The economist John Maynard Keynes warned that ultra-low interest rates would backfire on central banks seeking to spur borrowing and spending, yet they seemed surprised that the current recovery is the weakest in postwar history after cutting rates to near zero, or even below in some cases.
Keynes is credited with popularizing the ‘paradox of thrift,’ which is the economic theory that posits people tend to save more during recessions as rates fall to offset the income their savings is not generating. Of course it is the case that when you save more, you spend less. Since the U.S. economy is fueled by consumption, it also stands to reason that growth suffers as a result.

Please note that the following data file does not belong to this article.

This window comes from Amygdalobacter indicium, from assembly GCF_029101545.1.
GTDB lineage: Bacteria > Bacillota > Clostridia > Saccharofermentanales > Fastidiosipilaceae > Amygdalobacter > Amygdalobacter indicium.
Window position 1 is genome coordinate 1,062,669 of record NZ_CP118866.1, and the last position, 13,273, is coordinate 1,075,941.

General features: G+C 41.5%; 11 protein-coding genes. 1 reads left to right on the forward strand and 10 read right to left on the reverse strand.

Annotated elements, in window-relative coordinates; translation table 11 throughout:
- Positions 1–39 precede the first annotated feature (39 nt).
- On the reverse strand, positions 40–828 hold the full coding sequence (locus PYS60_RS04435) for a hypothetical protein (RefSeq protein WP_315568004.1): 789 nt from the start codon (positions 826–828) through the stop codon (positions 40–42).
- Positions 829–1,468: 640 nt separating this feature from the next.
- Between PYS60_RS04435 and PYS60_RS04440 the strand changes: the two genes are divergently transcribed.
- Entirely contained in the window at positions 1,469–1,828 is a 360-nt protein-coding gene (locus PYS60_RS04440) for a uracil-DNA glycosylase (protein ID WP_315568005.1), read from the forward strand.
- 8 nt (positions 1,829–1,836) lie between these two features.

It’s been two years since Swiss Re produced a report that calculated U.S. savers had foregone some $470 billion in interest income. The analysis was based on what rates would have been had the Federal Reserve followed the Taylor Rule, which would have put rates, then at zero, at 1.7 percent.
Even as the Fed has begun to raise rates, it is clear that hundreds of billions of dollars have been squirreled away as savers play defense to counteract the Fed’s ultra-loose monetary policy. Some $11.7 trillion is sitting in bank deposits, up from $7.23 trillion at the start of 2009 shortly after the Fed cut rates to near zero, central bank data show.
This post was published at bloomberg